I feel sick thinking about being forced on to cashless welfare. It's so insulting

Nijole Naujokas
I feel sick thinking about being forced on to cashless welfare. It's so insulting. This government is consumed with telling poor people how to live. Why do you care how I spend my money?

When it comes to listening out for government announcements on welfare, I am something of an old hand. It becomes a kind of compulsion when you are reliant on Centrelink payments to survive; scanning the headlines to see what other monstrosity they will foist upon you is necessary, and also incredibly dejecting.

Finding out about the current government’s push to put all welfare recipients on the cashless welfare card made my stomach drop. I felt physically sick every time I thought of it, and still do. For a few days, I had to stop scanning the headlines.

For those who don’t know, the cashless welfare card is a card that is issued to welfare recipients where 80% of your money is locked onto the card. Only 20% can be accessed for cash. The original form was the Basics card, pushed onto remote Aboriginal communities during the Intervention and framed as a solution to social problems. Andrew “Twiggy” Forest came up with this newer, flashier version with all his non-existent expertise in social work. I know nothing about mining. I guess this means Twiggy would welcome my non-existent expertise in his billion-dollar business. Don’t worry Twiggy, my suggestions on how you can stop wasting money are on their way to you posthaste. Oh, you don’t want my instructions on how to spend your money? Yeah. I don’t want yours either.

Related: Cashless welfare card: how does it work and what changes is the government proposing?

It is frequently touted by certain MPs as “just like an Eftpos card, except you can’t buy alcohol or gambling products”. I cannot tell you how many times I have felt enraged reading this absolute falsehood. Having watched the progression of the cashless welfare card in Australia and listening to people who are on it, nothing could be further from the truth.

Eftpos cards don’t stop you buying goods online. Eftpos cards don’t stop you buying things second hand. Facebook Marketplace, Gumtree, garage sales: these are all off limits to someone on a card. For someone like me on Newstart (now called Jobseeker’s allowance), this can be an absolute disaster if I don’t have access to ready cash. If my fridge breaks down, I can buy one second hand for $50 online. From a big appliance store, it can cost $400. Using large amounts of money requires the approval of Indue, the faceless corporation making $10,000 a year per person for administering my money. Please wait kind stranger, hold onto that fridge, while I go begging Daddy Indue for permission to use my funds.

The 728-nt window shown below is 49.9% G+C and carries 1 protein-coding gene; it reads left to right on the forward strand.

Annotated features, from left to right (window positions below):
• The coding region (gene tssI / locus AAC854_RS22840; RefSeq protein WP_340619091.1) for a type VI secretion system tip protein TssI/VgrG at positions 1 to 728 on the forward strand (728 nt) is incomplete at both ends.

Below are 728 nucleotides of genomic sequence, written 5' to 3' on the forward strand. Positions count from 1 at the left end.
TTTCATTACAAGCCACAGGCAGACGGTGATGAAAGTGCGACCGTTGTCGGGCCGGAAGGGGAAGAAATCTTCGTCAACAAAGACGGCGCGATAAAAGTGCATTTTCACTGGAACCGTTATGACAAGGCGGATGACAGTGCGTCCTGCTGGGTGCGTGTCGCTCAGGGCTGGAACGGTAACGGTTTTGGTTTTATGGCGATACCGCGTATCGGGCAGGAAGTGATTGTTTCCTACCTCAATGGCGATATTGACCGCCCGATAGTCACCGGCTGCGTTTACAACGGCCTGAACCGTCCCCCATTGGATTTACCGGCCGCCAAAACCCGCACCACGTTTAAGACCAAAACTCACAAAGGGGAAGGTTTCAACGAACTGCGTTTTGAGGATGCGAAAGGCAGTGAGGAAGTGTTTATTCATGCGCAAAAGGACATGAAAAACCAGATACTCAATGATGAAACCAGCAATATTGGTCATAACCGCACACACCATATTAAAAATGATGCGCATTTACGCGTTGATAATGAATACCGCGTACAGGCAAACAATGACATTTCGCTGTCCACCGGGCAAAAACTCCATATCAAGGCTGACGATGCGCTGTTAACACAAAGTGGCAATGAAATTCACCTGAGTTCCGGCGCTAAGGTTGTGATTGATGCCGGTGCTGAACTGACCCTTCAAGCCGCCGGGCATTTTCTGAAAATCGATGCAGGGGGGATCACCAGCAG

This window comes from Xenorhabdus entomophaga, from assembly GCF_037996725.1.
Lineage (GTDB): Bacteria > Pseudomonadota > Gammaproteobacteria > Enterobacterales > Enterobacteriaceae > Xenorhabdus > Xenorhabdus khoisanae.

Eftpos cards don’t make me feel like Oliver Twist.

I am struggling to describe the anger I feel when forced to contemplate a future on a cashless welfare card. Anne Ruston in her latest interview claimed it was a “financial literacy tool”. Excuse my language, but what a bloody insult to me and every other person relying on Centrelink payments. We are not poor because we have trouble managing money. We are poor because payments are so low on Centrelink it requires financial gymnastics to survive. We don’t magically lose financial literacy just because we are on payments. How stupid do you think we are? It is the highest insult to tell the poor they could just stop being poor by budgeting.

Living on Centrelink payments forces me to budget incredibly carefully, and I am damn good at it. It is an intricate ballet of moving money around like dancers on a dance floor, ensuring they don’t crash into each other. I have a mental tally of which bill is due when and I move my money accordingly. I use a prepaid mobile. I buy secondhand goods. I dumpster dive. I use charities when necessary for food.

Do you know what doesn’t help? Having restrictions on my money. Being told where to spend my pittance of an income is just cruel. Having had relatives go through domestic violence, I am aware of the financial control exerted on them in violent relationships. Being denied agency and control over your own funds wears away at you, to the point where you start believing you can’t do anything. It is not a way to encourage financial literacy. It is financial abuse. So why is it now a government policy?

If you have never been on Centrelink payments it is very difficult to describe the lack of power and control you feel when you see announcements like these. Imagine that your only form of income is at the whim and mercy of a few men and women in a room, whose daily accommodation budget for Canberra is more than what you get in a week. You are told you are incapable of managing your funds lest you waste it on booze or drugs or gambling. Never mind that you actually don’t have these issues. Would you feel angry at being labelled a drug-addicted spendthrift incapable of managing your funds?

We see politicians like Bridget McKenzie misusing money yet no one has suggested she go on a cashless welfare card. Yet this government seems consumed with telling the poor how to live. In the immortal words of Regina George from Mean Girls: “Why are you so obsessed with me?” When the country is dealing with bushfires raging, people and animals dying, and the threat of floods, why do you care how I spend my money?